The demise of Israel’s pampered revolutionaries

The leaders of Israel’s social protest movement are rallying their scattered forces for another showdown on Saturday night. The consensus in the media is that it will be a muted affair; like the defeated remnants of Stalingrad dragging themselves to yet another hopeless battle.

My impression is that the social protest movement has imploded. The reasons for that are instructive. In my view they include:

  • There was never any real substance to the movement. It was a summer diversion, rather than an explosion of real, pent-up anger or deep disquiet. There is something  of the dilettante in the Israeli character; we are superficially good at many things, but we lack depth and staying power.
  • The leaders of the movement were too unskilled and immature to maintain momentum and establish a permanent core of activities and organization that would keep things going. The megalomania of movement founder Daphna Leef in a press conference she gave yesterday encapsulated the problem. Instead of displaying the commitment and determination that one would expect of a revolutionary leader, she was childish and mindlessly arrogant.
  • There was no discernible strategy. The leaders of the movement rejected the incremental gain offered by the Trajtenberg Committe without positing anything realistic in its place. Rejecting incrementalism is a time-honored Bolshevik tradition,of course, but our pampered social protesters don’t have the backbone of Bolsheviks. It would have been far better to accept a gain, however limited, and then move on from there.
  • In order to create widespread momentum the movement downplayed the core the the problem: the economic  imbalances caused by out-of-control spending on the military and settlements.  Not that there has been any significant public reaction to this omission, but I suspect that many people have sensed, if only subconsciously, that this was not the real revolution.

Which is not to say that the protest movement was a complete waste of time; it was not. It shone a light on several real problems (though by no means all) and it awakened an anti-authoritarian spirit that had been lying dormant for far too long. But it didn’t have the leadership to capitalize on the moment and the Israeli public is simply far too comfortable and self-satisfied to embark on on Israeli Spring, in the autumn or at any other time in the conceivable future.

The revolutionaries in Libya, Egypt and Tunisia were real have-nots.They could rise up because they had nowhere further to fall. That is not the case in Israel. However hard-done-by we feel, we are still the beneficiaries of a system that favors and enriches us at the expense of the Palestinians. They are the real have-nots in our immediate region, though the huge bulk of us will not be supporting them when the next outbreak of their revolution comes, as it inevitably will. The wailing of sirens this week in Rishon LeZion, on the outskirts of Tel Aviv, was a reminder of how close to home it will be the next time around.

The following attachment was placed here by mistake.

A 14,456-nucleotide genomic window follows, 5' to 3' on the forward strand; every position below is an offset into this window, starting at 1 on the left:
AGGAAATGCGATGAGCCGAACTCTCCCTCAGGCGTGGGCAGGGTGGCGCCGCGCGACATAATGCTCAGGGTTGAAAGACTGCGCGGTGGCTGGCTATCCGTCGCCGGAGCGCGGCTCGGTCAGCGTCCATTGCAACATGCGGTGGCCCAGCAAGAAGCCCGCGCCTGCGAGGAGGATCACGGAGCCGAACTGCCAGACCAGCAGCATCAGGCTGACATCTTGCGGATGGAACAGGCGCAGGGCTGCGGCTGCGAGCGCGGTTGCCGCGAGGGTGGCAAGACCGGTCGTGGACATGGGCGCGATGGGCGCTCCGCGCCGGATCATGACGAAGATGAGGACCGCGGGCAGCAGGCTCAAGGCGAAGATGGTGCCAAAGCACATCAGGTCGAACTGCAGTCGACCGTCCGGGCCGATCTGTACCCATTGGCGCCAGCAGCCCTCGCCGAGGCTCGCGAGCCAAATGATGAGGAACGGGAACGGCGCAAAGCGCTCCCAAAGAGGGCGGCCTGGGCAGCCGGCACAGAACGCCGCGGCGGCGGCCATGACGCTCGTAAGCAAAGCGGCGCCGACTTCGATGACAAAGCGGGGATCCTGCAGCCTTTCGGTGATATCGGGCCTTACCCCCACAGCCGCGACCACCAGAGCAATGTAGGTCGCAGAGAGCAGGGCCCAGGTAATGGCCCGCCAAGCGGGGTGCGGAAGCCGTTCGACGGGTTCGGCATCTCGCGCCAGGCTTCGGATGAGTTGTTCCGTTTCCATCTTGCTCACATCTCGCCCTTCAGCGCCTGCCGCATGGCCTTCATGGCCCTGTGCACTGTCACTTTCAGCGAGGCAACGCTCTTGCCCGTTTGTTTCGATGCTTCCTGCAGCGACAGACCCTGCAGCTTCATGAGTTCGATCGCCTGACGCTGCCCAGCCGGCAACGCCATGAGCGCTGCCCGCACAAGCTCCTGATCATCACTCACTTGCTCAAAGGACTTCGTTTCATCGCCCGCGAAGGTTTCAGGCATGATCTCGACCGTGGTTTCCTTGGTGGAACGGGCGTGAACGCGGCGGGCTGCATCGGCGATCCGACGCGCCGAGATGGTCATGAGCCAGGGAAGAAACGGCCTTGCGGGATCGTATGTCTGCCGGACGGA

The bottom line is that we want both change and the status quo. Better conditions for Israelis but the same old shit for the Palestinians. That’s not going to happen.

On another note. I really enjoyed a piece by Alon Idan in today’s Ha’aretz. I urge you to read it.

2 replies on “The demise of Israel’s pampered revolutionaries”

Roy – I could easily join in on your assessment of the demise of last summer’s tent protest movement – if I had the lifespan of a moth. The impatient are reminded that the other significant sociopolitical change of our times, following the 1973 Yom Kippur war, started taking visible effect only in the elections of 1977.

The protest tapped a significant deep seated reservoir of energy of change that has just started its flow. I can suggest a short list of issues in progress that are connected, directly and indirectly, with the protest: price reductions by dairies and supermarkets, the doctors’ struggle for public medicine, Histadrut action against outsourcing jobs to salve-driving contractors, the Trajtenberg report, the government commission on market decentralization, and the alternative Spivak-Yona commission report.

Most important, the tone of public discourse is changing. Accepting rather than hateful, trusting rather than cynical, self assured rather than self conscious.
Daphne Leef, with all her natural talent for leadership is not the issue. She and her generation are teaching us that everybody is connected. In the end, we will also achieve a just solution with the Palestinians.

On the other hand, the Tunisian and Egyptian revolutions took weeks, not months and certainly not years. Even the Libyan revolt was over in seven months (with the assistance of Nato.) Nothing I have seen so far persuades me that the Israeli protest movement has what it takes to persevere and achieve their goals (inchoate as they are.) I will be very happy to be proved wrong.

If there is a changed tone of public discourse, I haven’t heard it and it certainly wasn’t on display in Daphna Leef’s appalling press conference. Can you point me in its direction? “Accepting …,” “trusting …;” next thing they’ll be helping old ladies to cross the road.

Finally, your optimism that Israel will achieve “a just solution with the Palestinians.” I wish I was chewing on the same leaves as you, because I see absolutely no sign of a solution, just or not. After 40-something years of death, destruction, brutality and daily humiliation, I don’t see how any solution can be just. At best, it will be workable.

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